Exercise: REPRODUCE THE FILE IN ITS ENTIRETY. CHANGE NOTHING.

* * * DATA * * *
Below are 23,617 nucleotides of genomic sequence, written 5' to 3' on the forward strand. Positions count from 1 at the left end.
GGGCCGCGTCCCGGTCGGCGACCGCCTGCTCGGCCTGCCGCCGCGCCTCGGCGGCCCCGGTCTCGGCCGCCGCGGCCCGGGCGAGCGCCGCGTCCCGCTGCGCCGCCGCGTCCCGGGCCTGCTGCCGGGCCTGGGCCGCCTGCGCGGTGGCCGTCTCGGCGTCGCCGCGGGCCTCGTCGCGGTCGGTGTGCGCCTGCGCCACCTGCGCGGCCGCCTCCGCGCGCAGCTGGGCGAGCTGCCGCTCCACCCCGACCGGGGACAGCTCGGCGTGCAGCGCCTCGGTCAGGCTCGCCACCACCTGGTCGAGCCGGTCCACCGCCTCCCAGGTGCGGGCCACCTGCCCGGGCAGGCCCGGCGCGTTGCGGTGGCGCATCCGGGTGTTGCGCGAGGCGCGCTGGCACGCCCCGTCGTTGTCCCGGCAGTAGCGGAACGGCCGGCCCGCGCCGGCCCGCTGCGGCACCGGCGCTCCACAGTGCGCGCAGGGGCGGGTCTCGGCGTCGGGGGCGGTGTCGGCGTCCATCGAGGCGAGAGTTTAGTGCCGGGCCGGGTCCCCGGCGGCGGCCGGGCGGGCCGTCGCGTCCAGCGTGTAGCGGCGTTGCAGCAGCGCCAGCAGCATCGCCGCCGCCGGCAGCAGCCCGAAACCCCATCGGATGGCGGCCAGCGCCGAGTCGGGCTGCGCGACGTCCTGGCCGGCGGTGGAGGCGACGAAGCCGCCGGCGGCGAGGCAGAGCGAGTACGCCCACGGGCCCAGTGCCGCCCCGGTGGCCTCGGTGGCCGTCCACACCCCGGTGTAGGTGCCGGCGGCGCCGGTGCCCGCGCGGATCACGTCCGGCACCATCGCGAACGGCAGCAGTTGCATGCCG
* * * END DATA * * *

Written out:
Below are 23,617 nucleotides of genomic sequence, written 5' to 3' on the forward strand. Positions count from 1 at the left end.
GGGCCGCGTCCCGGTCGGCGACCGCCTGCTCGGCCTGCCGCCGCGCCTCGGCGGCCCCGGTCTCGGCCGCCGCGGCCCGGGCGAGCGCCGCGTCCCGCTGCGCCGCCGCGTCCCGGGCCTGCTGCCGGGCCTGGGCCGCCTGCGCGGTGGCCGTCTCGGCGTCGCCGCGGGCCTCGTCGCGGTCGGTGTGCGCCTGCGCCACCTGCGCGGCCGCCTCCGCGCGCAGCTGGGCGAGCTGCCGCTCCACCCCGACCGGGGACAGCTCGGCGTGCAGCGCCTCGGTCAGGCTCGCCACCACCTGGTCGAGCCGGTCCACCGCCTCCCAGGTGCGGGCCACCTGCCCGGGCAGGCCCGGCGCGTTGCGGTGGCGCATCCGGGTGTTGCGCGAGGCGCGCTGGCACGCCCCGTCGTTGTCCCGGCAGTAGCGGAACGGCCGGCCCGCGCCGGCCCGCTGCGGCACCGGCGCTCCACAGTGCGCGCAGGGGCGGGTCTCGGCGTCGGGGGCGGTGTCGGCGTCCATCGAGGCGAGAGTTTAGTGCCGGGCCGGGTCCCCGGCGGCGGCCGGGCGGGCCGTCGCGTCCAGCGTGTAGCGGCGTTGCAGCAGCGCCAGCAGCATCGCCGCCGCCGGCAGCAGCCCGAAACCCCATCGGATGGCGGCCAGCGCCGAGTCGGGCTGCGCGACGTCCTGGCCGGCGGTGGAGGCGACGAAGCCGCCGGCGGCGAGGCAGAGCGAGTACGCCCACGGGCCCAGTGCCGCCCCGGTGGCCTCGGTGGCCGTCCACACCCCGGTGTAGGTGCCGGCGGCGCCGGTGCCCGCGCGGATCACGTCCGGCACCATCGCGAACGGCAGCAGTTGCATGCCG